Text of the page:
Donaldus. We live in a great time. Amazon.com notified me just now that my 13 volumes of the Oxford English Dictionary have shipped. I should get the hefty package(s) by the end of the week. I could have paid extra for rush delivery, but I feel that I was pushing it just ordering the books. A close friend chided me, said online access is splendid, and instantaneous, and no shelf space is required. True–but I feel somehow that a wight [check OED] who considers himself in some sense a “man of letters” ought to have the best dictionary every printed, and in its full weight. I cannot imagine treating language lightly in a house that contains those volumes, the work of men and women of genius who spent their lives painstakingly investigating every known word of English, however common or seemingly insignificant. The OED is one of the great achievements of humankind. It ranks with the Apollo moon landings; with the cracking of the genetic code; with the Linnaean classification of plants, with the Encyclopedia Britannica.
And now they are on their way. My tenure with them will be relatively brief. But my daughter, a young brilliant and earnest humanist, will cart them through life, annoying her mate, threatening her children when they want to color their pages with crayons, telling the odd anecdote of her father to someone at a dinner party at her house, holding a thick volume in the dusk and thinking about the glory and the challenges of the life of the mind. I will leave a couple of post-its somewhere deep in the volumes. Perhaps she will find them. Perhaps someone we never met will find them 100 years from now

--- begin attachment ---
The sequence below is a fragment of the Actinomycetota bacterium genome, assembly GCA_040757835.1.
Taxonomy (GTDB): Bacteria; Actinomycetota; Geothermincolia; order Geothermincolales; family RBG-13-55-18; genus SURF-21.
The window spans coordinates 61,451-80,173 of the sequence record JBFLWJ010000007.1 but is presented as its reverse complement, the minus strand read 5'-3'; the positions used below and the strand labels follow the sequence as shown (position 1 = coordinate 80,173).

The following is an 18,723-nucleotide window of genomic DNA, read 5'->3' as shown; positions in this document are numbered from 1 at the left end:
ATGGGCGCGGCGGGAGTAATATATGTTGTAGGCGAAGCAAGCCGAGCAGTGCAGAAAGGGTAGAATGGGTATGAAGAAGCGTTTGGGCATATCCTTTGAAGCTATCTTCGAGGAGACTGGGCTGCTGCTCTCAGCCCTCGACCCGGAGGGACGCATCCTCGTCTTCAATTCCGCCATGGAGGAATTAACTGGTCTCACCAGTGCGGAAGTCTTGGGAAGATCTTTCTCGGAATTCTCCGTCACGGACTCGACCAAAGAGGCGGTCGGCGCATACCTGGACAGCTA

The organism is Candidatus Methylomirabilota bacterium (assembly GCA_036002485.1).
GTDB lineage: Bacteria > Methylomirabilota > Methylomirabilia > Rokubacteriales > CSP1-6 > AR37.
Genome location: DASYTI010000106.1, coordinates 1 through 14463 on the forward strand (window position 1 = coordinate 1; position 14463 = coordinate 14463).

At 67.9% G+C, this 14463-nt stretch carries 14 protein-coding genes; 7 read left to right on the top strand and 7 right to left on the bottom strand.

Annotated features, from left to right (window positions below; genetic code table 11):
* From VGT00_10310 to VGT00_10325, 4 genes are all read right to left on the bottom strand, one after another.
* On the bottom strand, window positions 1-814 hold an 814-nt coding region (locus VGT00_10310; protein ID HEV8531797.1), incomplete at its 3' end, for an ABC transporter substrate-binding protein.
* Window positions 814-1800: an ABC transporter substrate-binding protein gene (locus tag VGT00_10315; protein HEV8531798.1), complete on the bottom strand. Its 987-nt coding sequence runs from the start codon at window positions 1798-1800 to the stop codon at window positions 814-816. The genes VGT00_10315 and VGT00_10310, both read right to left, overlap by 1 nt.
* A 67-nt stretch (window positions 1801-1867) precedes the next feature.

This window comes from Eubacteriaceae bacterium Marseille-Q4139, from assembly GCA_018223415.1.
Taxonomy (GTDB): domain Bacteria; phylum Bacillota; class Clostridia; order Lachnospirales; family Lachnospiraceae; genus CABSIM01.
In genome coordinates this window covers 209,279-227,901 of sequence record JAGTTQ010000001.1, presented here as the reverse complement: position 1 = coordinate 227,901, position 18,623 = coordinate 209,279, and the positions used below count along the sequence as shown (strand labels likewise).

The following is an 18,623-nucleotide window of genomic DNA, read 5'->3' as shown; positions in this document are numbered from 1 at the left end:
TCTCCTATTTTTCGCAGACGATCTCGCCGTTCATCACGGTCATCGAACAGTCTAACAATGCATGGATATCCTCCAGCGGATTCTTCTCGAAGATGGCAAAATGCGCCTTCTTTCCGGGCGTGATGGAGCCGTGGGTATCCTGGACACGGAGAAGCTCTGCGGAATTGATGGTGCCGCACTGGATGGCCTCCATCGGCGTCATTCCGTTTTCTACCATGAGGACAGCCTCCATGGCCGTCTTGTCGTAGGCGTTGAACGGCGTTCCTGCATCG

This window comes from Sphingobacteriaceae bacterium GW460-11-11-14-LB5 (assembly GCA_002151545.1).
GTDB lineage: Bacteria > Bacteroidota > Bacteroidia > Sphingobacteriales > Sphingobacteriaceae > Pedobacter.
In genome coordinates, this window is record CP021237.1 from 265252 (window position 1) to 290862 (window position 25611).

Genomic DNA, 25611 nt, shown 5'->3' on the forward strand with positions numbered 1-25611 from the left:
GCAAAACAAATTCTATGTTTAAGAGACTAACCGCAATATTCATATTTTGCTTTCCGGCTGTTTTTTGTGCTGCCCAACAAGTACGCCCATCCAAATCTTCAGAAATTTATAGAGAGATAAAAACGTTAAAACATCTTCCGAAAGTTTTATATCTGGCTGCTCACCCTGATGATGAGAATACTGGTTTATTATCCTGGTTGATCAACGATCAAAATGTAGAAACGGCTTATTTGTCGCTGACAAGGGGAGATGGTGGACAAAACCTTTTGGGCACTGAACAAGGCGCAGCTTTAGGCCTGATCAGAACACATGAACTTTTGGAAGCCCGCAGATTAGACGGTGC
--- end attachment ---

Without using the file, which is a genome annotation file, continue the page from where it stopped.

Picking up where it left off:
The pity is that I had to wait until the post-literature, postmodern moment cheapened the volumes to the point that I could–just barely–justify laying out $400 for them. But this is the only life I get, and it is buttressed somehow by the thought that mighty minds gave their lives and their eyes to the completion of a work of staggering significance. When I edited Lewis & Clark in North Dakota, what was really original in my annotations came from the OED, which showed that many words other editors have puzzled over or just let slip under their editorial radar are actually words of the early nineteenth century, used correctly by Meriwether Lewis, and until my research never annotated by any reader of the journals. My greatest professor, Thomas Clayton, advised me long ago never to give up on a word until I had looked it up in the OED. And he was, as always, right.
One of the editors of the OED said, “a dictionary is the history of a people from a certain point of view.” Precisely.